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New Technique Sheds Light on Fetal Development of Twins

by | Jun 7, 2012

By Randall K. O’Bannon, Ph.D., NRL-ETF Director of Education & Research

Every year we have more ways of visualizing the once invisible world of the unborn child. “Unborn twins caught on video MRI for the first time” is the latest example—a story in the New Scientist about a new system of medical imaging that offers a wonderful new window into the world of unborn. (See www.newscientist.com/article/dn21888-unborn-twins-caught-on-video-mri-for-the-first-time.html.)

The new “cinematic” magnetic resonance imaging system (MRI) goes beyond the traditional snapshot slice image to string together a series of images to create a video image.  This affords the viewer the chance not only to see movement but enhanced detail.

 

The short 22-second-long video on the website shows a set of twins facing each other, safely nestled in the mother’s uterus.  One twin seems to squirm about while the other swallows, moving a leg toward the end.  One get an exceptionally clear view of the arms and legs of the babies and amazing profiles of their heads and developing brains.  Nothing on the site indicates the age of these twins, though they appear to be in the later stages of development.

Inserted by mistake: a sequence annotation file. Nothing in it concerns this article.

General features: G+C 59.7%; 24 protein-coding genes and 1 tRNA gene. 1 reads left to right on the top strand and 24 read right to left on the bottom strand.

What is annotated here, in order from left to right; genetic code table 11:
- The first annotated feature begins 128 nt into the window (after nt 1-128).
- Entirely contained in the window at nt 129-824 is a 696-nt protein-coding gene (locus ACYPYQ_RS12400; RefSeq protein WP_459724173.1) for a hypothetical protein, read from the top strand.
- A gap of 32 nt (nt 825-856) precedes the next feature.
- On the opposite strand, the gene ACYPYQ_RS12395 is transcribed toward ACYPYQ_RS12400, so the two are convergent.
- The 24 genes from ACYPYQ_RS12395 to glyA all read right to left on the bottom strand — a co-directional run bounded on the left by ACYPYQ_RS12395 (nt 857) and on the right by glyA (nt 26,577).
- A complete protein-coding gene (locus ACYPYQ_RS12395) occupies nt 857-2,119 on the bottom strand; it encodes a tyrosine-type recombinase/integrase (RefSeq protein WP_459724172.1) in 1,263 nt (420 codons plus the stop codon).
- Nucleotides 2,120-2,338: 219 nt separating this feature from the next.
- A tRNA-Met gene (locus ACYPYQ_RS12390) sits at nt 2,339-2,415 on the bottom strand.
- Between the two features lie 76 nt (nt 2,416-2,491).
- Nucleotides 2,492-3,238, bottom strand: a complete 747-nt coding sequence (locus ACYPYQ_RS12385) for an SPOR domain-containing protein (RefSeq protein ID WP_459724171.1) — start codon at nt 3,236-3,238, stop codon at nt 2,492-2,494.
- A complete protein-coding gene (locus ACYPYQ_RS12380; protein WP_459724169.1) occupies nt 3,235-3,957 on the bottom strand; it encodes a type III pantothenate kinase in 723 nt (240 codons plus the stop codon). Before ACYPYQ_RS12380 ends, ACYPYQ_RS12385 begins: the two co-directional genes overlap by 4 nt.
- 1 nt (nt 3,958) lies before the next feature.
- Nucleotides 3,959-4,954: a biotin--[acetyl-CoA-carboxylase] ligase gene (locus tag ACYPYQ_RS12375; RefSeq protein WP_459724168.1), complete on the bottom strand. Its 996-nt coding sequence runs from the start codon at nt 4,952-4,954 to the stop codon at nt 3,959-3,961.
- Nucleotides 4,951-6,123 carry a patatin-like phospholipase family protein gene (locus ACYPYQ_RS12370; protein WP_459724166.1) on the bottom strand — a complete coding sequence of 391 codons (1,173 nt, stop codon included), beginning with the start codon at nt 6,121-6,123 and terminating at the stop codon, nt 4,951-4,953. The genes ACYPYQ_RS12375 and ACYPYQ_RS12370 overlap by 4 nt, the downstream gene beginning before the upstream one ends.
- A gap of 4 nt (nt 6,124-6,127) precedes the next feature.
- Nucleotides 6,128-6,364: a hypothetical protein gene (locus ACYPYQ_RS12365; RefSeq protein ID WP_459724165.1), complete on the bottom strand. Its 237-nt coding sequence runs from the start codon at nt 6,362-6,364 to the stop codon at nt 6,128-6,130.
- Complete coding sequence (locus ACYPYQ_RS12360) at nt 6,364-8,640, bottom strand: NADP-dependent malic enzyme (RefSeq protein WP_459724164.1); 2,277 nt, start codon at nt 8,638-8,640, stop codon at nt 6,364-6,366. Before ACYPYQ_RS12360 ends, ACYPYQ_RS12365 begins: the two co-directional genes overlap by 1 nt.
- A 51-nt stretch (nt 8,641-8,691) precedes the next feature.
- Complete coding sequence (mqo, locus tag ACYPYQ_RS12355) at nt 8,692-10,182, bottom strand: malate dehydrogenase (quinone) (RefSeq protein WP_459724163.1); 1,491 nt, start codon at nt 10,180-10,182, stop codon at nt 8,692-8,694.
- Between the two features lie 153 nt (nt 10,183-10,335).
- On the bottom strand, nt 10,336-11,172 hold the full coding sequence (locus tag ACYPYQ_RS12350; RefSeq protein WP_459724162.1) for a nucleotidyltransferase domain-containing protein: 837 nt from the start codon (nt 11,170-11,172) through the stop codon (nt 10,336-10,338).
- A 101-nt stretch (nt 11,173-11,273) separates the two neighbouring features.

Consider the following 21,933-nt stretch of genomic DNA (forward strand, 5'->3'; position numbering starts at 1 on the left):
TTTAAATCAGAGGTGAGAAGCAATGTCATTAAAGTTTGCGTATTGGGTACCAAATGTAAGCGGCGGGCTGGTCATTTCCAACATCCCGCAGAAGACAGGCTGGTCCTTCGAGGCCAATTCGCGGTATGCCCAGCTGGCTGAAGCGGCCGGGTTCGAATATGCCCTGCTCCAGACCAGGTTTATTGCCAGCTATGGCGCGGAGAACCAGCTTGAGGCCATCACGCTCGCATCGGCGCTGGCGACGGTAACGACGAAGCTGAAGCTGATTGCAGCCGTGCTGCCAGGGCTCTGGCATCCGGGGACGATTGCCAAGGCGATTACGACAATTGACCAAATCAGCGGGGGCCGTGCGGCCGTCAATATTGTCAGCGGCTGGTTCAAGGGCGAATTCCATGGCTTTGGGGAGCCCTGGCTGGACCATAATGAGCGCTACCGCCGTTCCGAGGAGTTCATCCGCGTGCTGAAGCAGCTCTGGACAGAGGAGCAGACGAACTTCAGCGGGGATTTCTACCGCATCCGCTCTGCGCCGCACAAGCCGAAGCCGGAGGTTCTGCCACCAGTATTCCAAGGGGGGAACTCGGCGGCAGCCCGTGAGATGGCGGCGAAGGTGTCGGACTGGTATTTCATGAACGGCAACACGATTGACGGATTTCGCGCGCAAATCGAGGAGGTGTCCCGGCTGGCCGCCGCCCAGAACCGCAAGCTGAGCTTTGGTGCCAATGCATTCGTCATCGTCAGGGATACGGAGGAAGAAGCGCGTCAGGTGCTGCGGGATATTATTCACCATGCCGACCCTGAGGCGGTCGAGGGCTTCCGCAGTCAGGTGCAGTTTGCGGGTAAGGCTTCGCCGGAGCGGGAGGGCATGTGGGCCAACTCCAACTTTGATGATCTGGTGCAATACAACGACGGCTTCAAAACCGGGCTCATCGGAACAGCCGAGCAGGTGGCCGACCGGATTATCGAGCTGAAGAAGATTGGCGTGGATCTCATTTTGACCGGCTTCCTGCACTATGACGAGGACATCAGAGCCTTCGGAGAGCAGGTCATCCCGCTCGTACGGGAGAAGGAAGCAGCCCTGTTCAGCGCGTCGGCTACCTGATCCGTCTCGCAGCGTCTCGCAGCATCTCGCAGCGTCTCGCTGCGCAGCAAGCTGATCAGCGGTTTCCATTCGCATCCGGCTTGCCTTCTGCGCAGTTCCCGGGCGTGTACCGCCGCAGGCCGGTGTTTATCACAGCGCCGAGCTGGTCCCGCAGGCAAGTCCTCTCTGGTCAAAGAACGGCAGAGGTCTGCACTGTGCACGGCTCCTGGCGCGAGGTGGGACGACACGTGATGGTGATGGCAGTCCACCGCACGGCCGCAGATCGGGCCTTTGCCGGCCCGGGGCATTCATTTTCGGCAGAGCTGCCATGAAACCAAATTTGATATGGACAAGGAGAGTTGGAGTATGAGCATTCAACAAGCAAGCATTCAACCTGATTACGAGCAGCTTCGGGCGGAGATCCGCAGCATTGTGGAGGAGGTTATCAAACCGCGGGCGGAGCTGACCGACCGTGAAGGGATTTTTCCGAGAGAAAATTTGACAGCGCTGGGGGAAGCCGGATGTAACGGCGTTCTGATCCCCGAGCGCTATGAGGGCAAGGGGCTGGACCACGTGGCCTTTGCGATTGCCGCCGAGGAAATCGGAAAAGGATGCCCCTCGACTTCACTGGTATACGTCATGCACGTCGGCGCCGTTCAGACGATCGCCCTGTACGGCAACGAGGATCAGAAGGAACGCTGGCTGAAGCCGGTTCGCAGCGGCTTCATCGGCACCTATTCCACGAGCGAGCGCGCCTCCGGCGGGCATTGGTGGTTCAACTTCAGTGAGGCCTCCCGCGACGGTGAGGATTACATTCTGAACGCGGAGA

Marisa Taylor-Clarke is using the technique to study twin-to-twin transfusion syndrome, a condition in which the blood supplies of twins sharing a placenta become connected, sometimes stunting one twin’s growth. She touts the quality of the new method. 

“A lot of the so-called videos in the womb are very processed, so they do a lot of reconstructing and computer work afterwards,” she said. “These are the raw images that are acquired immediately.”

Using the new imaging, Taylor-Clarke says one can better evaluate the impact of an operation often used to save the lives of these twins.The article notes that “Although one might assume that identical twins share the same environment until birth, it’s clear that they may have had quite different experiences, which may already have left lasting impressions on their development.”

Though offered in a medical context, the statement is true on a moral and metaphysical level as well.  Though twins may sometimes share the same DNA, each one is a unique person, with their own individual, shaping experiences from their earliest days in the womb.

The new technology simply confirms an old truth – every human being is unique and undergoes an amazing process of development that extends back to the very first moments of life.

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Categories: Fetal Development